Hedge fund managers should look at diversifying their investments to avoid the impact of extraordinary factors such as Brexit, according to an industry expert.
Simon Calton, CEO of investment group Rycal suggested how funds had been impacted by dramatic market infrastructure changes.
“If we look at, for example, the performance of some of the better-known funds this year, many have seen unexpected declines based on previously unseen exposure to extraordinary factors.
“Hence, many hedge fund managers, classic CFOs and private investors are deciding that looking further afield, and diversity would appear to be the preferred way to find new opportunities which can offer a return largely unaffected by the decisions made within the European market and also other global factors,” said Calton.
Calton pointed to previous examples of market volatility, similar to the potential of Brexit, including market slowdowns in China, Indian foreign policy as well as financial interventions in Russia as instances where volatility in previously stable areas has caused issues for investors.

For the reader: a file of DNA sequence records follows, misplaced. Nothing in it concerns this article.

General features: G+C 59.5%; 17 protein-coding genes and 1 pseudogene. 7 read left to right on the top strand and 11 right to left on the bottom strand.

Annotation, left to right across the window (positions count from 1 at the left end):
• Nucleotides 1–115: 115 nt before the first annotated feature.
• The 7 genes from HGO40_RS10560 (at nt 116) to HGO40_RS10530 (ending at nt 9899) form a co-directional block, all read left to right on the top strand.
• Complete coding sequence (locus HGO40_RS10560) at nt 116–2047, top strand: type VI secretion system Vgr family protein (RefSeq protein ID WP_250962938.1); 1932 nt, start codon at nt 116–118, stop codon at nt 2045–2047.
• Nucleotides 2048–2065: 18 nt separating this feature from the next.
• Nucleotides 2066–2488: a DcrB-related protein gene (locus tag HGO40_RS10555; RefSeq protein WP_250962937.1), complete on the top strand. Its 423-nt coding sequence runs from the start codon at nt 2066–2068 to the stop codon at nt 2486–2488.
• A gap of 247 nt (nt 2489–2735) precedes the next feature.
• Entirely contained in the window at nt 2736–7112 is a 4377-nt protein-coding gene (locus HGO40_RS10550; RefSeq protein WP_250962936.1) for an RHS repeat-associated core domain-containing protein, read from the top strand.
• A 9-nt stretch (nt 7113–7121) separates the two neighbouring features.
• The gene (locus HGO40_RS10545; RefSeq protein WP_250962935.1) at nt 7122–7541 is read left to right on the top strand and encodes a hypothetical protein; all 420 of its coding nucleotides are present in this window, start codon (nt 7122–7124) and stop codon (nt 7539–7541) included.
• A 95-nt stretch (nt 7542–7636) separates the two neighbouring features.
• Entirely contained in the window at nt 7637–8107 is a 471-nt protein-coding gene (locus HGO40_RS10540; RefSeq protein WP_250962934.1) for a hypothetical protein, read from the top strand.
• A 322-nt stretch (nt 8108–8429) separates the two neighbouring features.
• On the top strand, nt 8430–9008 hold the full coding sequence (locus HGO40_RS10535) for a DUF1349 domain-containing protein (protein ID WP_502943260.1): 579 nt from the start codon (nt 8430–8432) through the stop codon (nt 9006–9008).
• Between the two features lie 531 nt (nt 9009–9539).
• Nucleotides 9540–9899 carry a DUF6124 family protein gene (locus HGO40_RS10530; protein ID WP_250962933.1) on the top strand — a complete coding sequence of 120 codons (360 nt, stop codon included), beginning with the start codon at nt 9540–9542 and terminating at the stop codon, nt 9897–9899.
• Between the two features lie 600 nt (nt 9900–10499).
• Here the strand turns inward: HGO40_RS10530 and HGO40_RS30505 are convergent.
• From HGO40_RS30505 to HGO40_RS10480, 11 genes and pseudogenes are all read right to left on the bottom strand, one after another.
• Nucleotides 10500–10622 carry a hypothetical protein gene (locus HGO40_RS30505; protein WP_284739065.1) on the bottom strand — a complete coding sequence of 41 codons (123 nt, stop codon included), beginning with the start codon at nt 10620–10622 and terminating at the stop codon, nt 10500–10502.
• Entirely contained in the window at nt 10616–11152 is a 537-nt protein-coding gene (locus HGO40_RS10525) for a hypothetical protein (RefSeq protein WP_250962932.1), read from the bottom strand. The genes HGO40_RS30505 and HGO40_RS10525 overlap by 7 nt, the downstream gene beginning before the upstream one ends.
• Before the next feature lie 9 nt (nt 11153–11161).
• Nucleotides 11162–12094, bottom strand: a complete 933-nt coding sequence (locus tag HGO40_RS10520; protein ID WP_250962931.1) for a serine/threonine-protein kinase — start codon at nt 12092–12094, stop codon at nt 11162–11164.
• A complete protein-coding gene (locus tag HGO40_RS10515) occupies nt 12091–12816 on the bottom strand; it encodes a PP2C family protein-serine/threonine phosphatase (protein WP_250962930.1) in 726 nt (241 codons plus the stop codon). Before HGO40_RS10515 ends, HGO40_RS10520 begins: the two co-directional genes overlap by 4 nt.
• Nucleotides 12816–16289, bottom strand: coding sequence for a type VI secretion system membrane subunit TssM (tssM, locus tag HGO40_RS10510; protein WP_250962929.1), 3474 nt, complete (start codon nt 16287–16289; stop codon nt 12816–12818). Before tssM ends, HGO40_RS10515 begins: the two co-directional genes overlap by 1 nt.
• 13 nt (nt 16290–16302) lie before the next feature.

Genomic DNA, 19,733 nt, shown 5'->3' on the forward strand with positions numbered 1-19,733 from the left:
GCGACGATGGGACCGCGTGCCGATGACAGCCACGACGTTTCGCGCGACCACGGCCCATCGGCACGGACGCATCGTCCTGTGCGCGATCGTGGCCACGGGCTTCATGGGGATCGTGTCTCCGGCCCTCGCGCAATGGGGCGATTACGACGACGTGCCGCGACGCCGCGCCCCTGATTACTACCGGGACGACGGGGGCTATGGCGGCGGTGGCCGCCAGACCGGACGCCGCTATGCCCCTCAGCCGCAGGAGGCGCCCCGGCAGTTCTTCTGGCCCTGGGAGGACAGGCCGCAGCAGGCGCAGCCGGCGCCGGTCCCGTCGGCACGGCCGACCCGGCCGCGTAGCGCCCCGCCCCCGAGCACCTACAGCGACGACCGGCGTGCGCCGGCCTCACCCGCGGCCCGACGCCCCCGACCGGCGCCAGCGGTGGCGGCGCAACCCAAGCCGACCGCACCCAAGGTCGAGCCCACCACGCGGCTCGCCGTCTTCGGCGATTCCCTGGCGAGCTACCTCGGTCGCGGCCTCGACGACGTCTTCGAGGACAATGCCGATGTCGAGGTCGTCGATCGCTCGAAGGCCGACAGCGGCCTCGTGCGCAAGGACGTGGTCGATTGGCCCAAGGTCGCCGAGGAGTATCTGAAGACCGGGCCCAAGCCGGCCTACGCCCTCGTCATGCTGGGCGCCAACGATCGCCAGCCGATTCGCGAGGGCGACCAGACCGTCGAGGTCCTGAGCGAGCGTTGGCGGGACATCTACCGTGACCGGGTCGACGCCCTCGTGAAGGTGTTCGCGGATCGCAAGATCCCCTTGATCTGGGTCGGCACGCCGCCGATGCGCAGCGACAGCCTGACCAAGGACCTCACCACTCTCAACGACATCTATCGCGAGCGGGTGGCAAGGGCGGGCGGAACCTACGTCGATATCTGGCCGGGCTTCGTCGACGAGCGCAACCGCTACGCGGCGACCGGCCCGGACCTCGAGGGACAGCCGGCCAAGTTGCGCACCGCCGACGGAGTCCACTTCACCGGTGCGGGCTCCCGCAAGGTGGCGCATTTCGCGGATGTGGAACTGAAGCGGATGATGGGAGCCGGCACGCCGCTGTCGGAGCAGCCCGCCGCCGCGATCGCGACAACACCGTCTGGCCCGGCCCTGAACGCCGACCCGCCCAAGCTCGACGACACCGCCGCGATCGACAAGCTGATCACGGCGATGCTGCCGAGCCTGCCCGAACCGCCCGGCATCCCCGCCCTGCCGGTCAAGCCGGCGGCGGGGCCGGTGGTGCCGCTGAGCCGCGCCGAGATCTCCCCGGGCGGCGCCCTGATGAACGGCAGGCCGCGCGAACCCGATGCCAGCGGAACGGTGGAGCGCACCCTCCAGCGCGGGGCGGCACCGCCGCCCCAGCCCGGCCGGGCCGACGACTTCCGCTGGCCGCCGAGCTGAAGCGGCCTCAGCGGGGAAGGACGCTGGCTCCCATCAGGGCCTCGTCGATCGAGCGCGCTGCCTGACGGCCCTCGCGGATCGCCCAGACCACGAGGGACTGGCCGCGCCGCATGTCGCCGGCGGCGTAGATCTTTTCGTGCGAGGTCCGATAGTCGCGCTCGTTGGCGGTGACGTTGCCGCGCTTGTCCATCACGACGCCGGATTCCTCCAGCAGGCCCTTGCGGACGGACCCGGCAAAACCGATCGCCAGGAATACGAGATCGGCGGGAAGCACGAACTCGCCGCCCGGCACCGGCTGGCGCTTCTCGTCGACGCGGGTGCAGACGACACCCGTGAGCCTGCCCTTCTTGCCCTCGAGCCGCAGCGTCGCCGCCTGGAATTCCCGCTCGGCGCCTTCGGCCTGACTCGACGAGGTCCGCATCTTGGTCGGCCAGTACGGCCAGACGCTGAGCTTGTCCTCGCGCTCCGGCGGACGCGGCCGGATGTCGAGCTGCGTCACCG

Prior to the EU referendum on June 23, there is growing talk of how fund managers and market infrastructures would be impacted.
A survey of 104 pension funds and asset managers by Dutch investment manager NN Investment partners found that 27% of respondents believed that a Brexit was likely.
Equally, an earlier NN survey concluded that 75% of investors believed Brexit would be a negative development while 18% said it would be extremely negative.
The operational implications on financial institutions will ultimately be determined by the precise nature of the Brexit should it materialise, a point made by Paul Ellison, partner at Macfarlanes in London. “We simply do not know how a potential Brexit would pan out, which makes it difficult to speculate on its impact,” said Ellison.